Review of A Heresy or A Heretic Review


The following book review was written a few years back by Cergat for the series Suspensions of The Islamicate Society, but as it was never submitted and has since grown into a larger body of work (about 8,000 words for Part I) than demanded by their guidelines (I believe the top was 3,000 words), we will publish it here instead. Part II, to which we will publish only the first section, constitutes a much larger work, and will be published separately and in its entirety as a book.

Children of the Alley

Naguib Mahfouz, Children of the Alley, A Novel, 1st Anchor Books, 1996, 448 pp., $10.87, (pbk), 978-0385264730




Table of Contents:

i. Outline

ii. Introduction

iii. Part I: Paralysis–The One Who Swallowed the Universe

Delusion I: Mental Time Travel

Delusion II: The Arbitrary Stoppage

Delusion III: The Big Crunch

iv. Part II: Split/The Sign

Illusion I: Suspicion


Open as pdf: review-of-a-heresy-or-a-heretic-review

Ouroboros image created by Zarathus on DeviantArt:


  1. I would no longer call this a book review, even though it started out as such. It no longer follows any of the Suspensions’ Series guidelines, not only in its length, but also in its format and content. In a way, this review was only an excuse to write what I wanted, and Mahfouz provided that. The second part steps into heresy proper, i.e., it cuts across all of our thoughtscape from the history of religion to philosophy and science, as each one is granted a final hour through which to shine once more, brighter than in all of their existence, before falling one after the other into the abyssal depths of the gaping void.

  2. Žižek too, mentions the void, the gap, and nothingness in “Less Than Nothing.” They all seem to differ somewhat, for example, “nothing” is related to space, or a lack of something, while “the void” is completely unstructured. Is your conceptualization related at all to his analysis of these concepts, or are they entirely different things?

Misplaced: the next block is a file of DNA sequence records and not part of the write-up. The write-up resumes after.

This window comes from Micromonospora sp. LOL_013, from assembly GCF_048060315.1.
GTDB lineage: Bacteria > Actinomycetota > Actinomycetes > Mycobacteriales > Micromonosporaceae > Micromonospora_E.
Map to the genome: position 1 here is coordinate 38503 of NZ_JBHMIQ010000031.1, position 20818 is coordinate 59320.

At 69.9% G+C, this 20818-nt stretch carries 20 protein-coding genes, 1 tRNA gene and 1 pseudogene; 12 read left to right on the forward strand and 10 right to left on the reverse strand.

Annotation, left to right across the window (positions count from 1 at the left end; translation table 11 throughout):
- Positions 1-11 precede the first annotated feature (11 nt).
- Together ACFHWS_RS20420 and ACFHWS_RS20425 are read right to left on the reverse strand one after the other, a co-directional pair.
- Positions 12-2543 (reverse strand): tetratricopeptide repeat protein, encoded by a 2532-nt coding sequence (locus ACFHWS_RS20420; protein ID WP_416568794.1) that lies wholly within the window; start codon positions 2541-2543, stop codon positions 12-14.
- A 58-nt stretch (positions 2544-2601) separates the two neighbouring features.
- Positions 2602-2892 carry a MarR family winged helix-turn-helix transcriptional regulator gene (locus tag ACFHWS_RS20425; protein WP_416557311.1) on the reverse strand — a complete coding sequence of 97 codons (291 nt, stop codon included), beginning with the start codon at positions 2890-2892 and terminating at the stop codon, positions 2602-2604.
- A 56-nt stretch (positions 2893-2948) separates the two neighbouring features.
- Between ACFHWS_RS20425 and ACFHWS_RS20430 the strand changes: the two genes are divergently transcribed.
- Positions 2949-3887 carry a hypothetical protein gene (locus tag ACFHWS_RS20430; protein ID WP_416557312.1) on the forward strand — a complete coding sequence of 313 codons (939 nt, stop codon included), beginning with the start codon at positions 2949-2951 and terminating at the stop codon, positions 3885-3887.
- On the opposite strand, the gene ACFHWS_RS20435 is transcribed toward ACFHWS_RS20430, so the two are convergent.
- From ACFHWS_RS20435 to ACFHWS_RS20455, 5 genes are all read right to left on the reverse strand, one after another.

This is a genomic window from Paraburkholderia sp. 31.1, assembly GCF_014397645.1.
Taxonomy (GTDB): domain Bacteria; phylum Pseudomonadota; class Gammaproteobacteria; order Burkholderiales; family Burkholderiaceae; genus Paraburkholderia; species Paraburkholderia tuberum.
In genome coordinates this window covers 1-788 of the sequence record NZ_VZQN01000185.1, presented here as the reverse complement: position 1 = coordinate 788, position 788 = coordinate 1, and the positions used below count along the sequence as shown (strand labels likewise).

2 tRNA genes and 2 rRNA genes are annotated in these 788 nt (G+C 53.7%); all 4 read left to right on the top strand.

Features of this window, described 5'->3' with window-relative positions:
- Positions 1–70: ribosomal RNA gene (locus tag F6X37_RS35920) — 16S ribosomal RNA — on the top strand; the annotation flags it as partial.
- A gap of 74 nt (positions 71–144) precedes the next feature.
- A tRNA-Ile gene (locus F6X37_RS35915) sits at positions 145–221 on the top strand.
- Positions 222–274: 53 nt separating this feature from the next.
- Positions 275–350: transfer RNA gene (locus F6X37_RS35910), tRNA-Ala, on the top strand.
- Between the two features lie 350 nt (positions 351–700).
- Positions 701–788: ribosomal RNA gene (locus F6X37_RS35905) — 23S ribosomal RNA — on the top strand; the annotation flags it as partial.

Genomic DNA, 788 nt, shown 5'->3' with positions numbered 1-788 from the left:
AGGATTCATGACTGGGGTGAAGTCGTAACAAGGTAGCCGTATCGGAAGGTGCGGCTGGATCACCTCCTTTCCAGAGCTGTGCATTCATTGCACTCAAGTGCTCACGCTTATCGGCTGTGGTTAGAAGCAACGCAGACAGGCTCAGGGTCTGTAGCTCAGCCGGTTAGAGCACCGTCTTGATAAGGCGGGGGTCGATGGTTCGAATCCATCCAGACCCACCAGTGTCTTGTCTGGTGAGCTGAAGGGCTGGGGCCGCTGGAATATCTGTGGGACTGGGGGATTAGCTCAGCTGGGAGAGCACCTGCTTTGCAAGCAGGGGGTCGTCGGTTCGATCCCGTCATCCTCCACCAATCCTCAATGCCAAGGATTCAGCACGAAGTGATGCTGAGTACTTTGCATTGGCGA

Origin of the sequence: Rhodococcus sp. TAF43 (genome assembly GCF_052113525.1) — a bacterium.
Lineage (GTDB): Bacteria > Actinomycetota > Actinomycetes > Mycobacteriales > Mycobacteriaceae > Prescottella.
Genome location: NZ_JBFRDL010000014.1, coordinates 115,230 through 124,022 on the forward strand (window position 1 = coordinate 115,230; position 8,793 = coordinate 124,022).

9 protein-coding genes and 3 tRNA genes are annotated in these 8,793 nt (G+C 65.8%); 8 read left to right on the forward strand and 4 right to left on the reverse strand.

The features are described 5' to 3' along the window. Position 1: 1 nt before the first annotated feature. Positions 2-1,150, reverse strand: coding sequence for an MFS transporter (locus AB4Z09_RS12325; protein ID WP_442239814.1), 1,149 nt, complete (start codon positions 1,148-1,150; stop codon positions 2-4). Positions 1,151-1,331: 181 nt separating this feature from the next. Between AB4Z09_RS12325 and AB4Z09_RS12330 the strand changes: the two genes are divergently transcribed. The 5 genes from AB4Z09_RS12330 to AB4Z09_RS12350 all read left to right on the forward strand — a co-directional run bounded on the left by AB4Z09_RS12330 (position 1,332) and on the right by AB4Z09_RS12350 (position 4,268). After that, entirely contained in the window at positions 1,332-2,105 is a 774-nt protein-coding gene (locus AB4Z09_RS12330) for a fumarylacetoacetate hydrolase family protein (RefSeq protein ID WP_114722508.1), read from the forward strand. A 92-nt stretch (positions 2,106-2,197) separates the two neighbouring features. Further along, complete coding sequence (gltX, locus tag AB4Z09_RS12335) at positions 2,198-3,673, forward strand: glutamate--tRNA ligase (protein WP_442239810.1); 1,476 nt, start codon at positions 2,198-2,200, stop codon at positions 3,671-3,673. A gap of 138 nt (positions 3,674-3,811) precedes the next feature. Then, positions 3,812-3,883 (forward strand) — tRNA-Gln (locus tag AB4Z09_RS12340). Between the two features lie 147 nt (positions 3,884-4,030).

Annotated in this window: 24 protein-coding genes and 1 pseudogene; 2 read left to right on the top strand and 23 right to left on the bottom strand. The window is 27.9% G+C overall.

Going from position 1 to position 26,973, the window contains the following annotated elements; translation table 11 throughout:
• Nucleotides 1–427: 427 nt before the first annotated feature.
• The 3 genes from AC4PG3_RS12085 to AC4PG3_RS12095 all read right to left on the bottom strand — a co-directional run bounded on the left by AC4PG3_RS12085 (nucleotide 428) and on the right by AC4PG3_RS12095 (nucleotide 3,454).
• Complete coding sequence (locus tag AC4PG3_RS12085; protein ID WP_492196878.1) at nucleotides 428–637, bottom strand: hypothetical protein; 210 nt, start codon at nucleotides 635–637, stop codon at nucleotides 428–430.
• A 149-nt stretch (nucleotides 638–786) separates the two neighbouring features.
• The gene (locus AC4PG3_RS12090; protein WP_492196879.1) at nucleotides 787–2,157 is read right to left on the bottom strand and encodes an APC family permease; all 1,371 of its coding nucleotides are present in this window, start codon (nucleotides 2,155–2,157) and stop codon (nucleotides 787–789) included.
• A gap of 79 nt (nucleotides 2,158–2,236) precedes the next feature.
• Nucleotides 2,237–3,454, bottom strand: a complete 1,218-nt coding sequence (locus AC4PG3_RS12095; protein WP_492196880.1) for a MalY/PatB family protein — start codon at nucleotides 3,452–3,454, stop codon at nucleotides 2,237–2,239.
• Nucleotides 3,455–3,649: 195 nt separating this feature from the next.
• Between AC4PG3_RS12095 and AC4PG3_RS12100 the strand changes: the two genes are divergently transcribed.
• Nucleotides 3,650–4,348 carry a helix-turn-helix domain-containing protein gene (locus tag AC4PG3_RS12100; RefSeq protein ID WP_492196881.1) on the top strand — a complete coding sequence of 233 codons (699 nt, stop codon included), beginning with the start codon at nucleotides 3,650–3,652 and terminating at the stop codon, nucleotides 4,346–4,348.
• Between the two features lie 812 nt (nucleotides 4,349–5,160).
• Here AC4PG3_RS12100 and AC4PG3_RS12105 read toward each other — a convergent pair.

1. Insomnya,

      Yes and no. I have yet to finish reading his book, but so far I am perplexed at his sustained analysis on the one hand, and his almost intentional inconsistency on the other. For instance, with all his love for the correct etymologies (for example he spends a considerable amount of time telling us what “den” really means (or doesn’t mean)), he never so much as hints at the etymology of the word “gap,” which is the crux of his analysis.

      From the etymology online:

      gap (n.) from Old Norse gap “chasm,” related to gapa “to gape,” from PIE *ghai- “to yawn, gape” (see yawn (v.)).

      yawn (v.) from Old English ginian, gionian “open the mouth wide, yawn, gape,” from Proto-Germanic *gin-, from PIE *ghai- “to yawn, gape” (cognates: Old Church Slavonic zijajo “to gape,” Lithuanian žioju, Czech zivati “to yawn,” Greek khainein, Latin hiare “to yawn, gape,” Sanskrit vijihite “to gape, be ajar”).

      chaos (n.) “gaping void,” from Old French chaos or directly from Latin. chaos (n.) from Greek khaos “abyss, that which gapes wide open, is vast and empty,” from *khnwos, from PIE root *gheu- “to gape, yawn” (cognates: Greek khaino “I yawn,” Old English ginian, Old Norse ginnunga-gap; see yawn (v.)).